J. TRAVEL TAXPURPOSE: The law was promulgated in line with “thepolicy of the Government to lessen therestriction on ...
PERSONS LIABLE1. All Filipino citizens;2. Permanent resident aliens; and3. Non-immigrant ant aliens who have stayed in t...
PERSONS EXEMPTED Among others, the following may bementioned; Foreign diplomatic and consular officials; Crew membe...
K. ENERGY TAXPURPOSE: The tax is imposed in view of:1) The need to discourage the uneconomic consumption of fu...
BASES OF THE TAX1. On aircraft – The tax is imposed on non- commercial helicopters and non-commercial fixed wing...
BASES OF THE TAX 3. On electric power consumption - The tax is imposed on the monthly electric power consumpti...
In areas outside Metro Manila where theprevailing electric power rates (excluding theenergy tax) are equal to or higher th...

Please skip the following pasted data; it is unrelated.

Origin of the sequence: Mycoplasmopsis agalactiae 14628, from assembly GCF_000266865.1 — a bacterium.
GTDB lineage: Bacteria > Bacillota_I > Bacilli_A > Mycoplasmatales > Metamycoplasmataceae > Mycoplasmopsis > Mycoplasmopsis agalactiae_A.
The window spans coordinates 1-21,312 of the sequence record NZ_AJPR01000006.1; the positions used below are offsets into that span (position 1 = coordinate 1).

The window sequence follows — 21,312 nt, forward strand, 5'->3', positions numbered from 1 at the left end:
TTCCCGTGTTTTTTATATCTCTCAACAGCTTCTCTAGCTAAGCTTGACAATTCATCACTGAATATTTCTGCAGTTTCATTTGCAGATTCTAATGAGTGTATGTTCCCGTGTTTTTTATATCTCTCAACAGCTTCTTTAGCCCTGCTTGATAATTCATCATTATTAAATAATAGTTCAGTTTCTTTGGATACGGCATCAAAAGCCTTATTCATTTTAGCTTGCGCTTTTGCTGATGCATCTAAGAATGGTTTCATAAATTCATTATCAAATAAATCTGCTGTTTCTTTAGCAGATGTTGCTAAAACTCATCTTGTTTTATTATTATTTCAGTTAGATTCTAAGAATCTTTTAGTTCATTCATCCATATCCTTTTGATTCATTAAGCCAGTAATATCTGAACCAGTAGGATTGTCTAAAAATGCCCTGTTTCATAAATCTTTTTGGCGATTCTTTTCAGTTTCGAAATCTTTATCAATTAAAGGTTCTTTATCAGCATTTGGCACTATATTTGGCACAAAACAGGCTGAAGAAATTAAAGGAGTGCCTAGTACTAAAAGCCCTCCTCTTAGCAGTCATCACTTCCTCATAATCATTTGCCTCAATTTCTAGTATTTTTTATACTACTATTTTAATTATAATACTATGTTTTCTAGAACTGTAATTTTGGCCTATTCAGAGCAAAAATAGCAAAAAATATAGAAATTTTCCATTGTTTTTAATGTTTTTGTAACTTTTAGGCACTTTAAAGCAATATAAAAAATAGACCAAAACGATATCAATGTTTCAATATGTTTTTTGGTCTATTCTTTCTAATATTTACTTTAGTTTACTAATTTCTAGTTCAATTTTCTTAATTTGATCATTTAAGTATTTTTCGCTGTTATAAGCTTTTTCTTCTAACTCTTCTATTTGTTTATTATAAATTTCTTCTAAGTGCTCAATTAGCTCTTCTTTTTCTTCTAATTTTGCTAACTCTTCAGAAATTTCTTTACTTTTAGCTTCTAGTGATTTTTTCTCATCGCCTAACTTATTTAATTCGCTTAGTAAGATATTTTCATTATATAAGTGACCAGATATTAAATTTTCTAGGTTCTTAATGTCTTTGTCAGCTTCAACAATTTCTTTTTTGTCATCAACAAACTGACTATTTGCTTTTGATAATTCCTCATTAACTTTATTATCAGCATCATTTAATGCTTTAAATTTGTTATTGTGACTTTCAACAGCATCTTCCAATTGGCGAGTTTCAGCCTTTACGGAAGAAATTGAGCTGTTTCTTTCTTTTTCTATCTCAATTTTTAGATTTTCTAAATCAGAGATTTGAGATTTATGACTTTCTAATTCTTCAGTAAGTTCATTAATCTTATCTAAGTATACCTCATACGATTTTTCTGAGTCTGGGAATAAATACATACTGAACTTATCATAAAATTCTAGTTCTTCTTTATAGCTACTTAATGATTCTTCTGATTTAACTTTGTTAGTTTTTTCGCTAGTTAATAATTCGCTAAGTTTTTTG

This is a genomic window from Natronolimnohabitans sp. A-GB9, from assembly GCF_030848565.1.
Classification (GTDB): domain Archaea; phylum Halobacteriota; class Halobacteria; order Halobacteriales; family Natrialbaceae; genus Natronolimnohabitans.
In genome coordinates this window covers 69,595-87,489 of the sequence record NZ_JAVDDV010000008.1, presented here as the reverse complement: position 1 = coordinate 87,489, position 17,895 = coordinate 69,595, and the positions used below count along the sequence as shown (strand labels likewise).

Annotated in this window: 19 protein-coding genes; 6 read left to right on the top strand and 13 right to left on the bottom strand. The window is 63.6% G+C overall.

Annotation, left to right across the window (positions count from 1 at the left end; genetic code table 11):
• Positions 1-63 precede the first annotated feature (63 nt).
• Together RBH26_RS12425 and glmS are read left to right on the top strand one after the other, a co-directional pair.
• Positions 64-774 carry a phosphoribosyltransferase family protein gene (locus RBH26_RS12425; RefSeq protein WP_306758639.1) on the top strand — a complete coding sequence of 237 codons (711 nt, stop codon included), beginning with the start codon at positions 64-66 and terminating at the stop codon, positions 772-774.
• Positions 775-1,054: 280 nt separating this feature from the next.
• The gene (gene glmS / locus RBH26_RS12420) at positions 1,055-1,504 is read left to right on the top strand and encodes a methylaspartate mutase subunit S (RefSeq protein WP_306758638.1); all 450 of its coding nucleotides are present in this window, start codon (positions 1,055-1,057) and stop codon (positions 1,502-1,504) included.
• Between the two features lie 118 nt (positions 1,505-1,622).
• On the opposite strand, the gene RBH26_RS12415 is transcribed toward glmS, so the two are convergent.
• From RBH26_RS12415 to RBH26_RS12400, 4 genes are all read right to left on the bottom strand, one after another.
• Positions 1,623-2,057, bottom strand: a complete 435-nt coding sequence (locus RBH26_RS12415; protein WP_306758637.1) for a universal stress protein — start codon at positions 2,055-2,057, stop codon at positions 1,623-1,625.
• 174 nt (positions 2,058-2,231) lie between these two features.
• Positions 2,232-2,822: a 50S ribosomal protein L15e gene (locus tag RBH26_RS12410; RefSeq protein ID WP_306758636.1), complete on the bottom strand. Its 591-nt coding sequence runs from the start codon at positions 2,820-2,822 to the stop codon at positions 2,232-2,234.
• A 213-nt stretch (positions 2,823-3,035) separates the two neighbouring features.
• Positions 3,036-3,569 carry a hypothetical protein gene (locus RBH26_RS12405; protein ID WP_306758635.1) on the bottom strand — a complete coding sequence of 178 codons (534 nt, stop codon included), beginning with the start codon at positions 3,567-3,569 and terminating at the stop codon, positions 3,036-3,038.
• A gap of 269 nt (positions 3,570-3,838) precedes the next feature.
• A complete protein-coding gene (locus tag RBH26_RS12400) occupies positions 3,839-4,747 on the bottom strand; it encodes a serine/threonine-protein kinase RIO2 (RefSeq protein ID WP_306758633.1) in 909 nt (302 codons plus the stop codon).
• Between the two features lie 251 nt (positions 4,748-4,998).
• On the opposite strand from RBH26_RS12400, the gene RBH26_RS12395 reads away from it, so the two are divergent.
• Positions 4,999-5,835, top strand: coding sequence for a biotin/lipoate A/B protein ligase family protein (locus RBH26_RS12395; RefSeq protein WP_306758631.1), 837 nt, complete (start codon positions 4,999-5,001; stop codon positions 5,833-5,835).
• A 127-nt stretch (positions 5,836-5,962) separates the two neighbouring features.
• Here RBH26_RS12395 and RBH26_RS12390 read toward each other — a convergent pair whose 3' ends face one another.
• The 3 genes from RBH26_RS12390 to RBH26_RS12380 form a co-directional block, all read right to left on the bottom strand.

L. PRIVATE MOTOR VEHICLES TAXPURPOSE This tax is imposed by Executive OrderNo.43 which amended R.A. No. 4136, other...
SCHEDULE OF THE TAX VEHICULAR TYPEVehicle Light Medium Heavy Utility ...
PREPARED BY: VICENTE, REYNEBERT B. BSEII-SST
of 106

National taxes

Published on: Mar 3, 2016
Source: www.slideshare.net


Transcripts - National taxes

  • 1. NATIONAL TAXES A. INTRODUCTION B. INCOME TAX C. ESTATE TAX D. DONOR’S TAX E. VALUE-ADDED TAX F. OTHER PERCENTAGE TAX G. EXCISE TAX H. DOCUMENTARY STAMP TAXES I. CUSTOM DUTIES J. TRAVEL TAX K. ENERGY TAX L. PRIVATE MOTOR VEHICLE TAX
  • 2. A. INTRODUCTIONKinds of Taxes under existing laws. They are: NATIONAL TAXES. Those imposed by the National Governmentunder the National Internal Revenue Code andother laws particularly the Tariff and CustomsCode. LOCAL TAXES. Those imposed by local government tomeet particular needs under the Local GovernmentCode, such as real property tax and the communitytax (formerly residence tax).